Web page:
Global optimism about the job market has reached its highest point in seven years, according to a recent report from Nielsen.
Half of consumers surveyed in the second quarter of 2014 say they think their local job market will be good or excellent in the upcoming year, a 1 percentage point increase from the first quarter of 2014.
That slight increase was just enough of a bump to put confidence in the job market at the 2007 pre-recession outlook level of 50%.
Job Prospects by Region
Consumers' positive perceptions toward local job prospects over the next 12 months increased in every region except Latin America during the quarter.
The biggest quarterly surge in job optimism came from North America, increasing 8 percentage points, to 46%.
Asia-Pacific respondents were most optimistic overall about employment opportunities: 65% say job prospects were favorable for the year ahead, up from 64% the previous quarter.
The outlook for future job prospects also increased in the Middle East/Africa (42%) and Europe (29%), up 2 and 1 percentage points, respectively, from the first quarter.
In Latin America, 36% of respondents registered positive perceptions of employment opportunities, down from 42% in the first quarter.
The report was based on 2Q14 data from the larger Nielsen Global Survey of Consumer Confidence and Spending Intentions, which polls more than 30,000 respondents with Internet access in 60 countries.
Global consumer confidence increased one index point to 97 in the second quarter of 2014, also marking the highest level since 2007, the survey found (levels above and below a baseline of 100 indicate degrees of optimism and pessimism).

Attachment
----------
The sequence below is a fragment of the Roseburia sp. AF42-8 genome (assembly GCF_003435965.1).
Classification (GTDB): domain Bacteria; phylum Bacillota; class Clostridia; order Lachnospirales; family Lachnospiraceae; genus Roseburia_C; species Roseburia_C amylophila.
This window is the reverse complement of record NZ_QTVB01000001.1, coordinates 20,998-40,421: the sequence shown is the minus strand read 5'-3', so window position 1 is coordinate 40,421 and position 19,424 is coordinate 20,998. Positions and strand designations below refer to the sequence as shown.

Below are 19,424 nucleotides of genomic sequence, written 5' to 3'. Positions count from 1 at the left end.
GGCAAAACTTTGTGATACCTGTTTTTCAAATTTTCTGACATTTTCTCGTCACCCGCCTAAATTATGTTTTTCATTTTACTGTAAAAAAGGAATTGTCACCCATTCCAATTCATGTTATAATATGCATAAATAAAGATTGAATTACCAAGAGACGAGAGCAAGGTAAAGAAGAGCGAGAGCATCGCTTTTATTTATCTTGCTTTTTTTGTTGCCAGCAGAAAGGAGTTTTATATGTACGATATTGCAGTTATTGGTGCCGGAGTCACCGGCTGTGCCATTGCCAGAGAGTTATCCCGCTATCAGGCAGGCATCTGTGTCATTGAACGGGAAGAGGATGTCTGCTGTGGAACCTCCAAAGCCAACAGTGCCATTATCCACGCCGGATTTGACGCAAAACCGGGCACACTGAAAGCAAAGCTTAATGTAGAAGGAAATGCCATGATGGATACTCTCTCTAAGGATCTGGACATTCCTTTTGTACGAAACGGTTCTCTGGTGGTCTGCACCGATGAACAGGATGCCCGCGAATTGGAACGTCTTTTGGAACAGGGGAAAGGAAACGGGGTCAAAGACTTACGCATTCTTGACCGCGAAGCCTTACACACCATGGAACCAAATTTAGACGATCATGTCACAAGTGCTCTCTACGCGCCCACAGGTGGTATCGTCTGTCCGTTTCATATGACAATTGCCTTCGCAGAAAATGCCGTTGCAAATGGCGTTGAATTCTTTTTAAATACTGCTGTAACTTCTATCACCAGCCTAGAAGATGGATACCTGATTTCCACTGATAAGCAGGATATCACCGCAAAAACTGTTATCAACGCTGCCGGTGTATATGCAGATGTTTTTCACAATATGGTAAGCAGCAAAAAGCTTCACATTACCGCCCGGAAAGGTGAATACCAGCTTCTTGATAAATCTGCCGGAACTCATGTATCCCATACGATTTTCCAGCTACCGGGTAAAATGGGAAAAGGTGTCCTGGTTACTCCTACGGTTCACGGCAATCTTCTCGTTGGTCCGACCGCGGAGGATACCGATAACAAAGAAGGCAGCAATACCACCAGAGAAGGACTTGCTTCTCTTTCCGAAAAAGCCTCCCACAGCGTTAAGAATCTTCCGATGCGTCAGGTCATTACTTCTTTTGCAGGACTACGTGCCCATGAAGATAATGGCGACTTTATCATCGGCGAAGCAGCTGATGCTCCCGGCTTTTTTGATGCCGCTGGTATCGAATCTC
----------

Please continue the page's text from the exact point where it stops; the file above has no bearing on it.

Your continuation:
That forward momentum came after a stagnant 2013, when global confidence was stuck at 94 for three out of four quarters.
Regionally, North America (103) and Europe (77) reported consumer confidence increases of three and two points, respectively, from the first quarter.
Confidence was highest in the Asia-Pacific region, which held steady from the first quarter with a score of 106.
Confidence declined in the Latin America (90) and Middle East/Africa regions (93), dropping three points and one point, respectively (you can see an interactive visualization of the data here).
About the research: The report was based on 2Q14 data from the Nielsen Global Survey of Consumer Confidence and Spending Intentions, which polls more than 30,000 respondents with Internet access in 60 countries.
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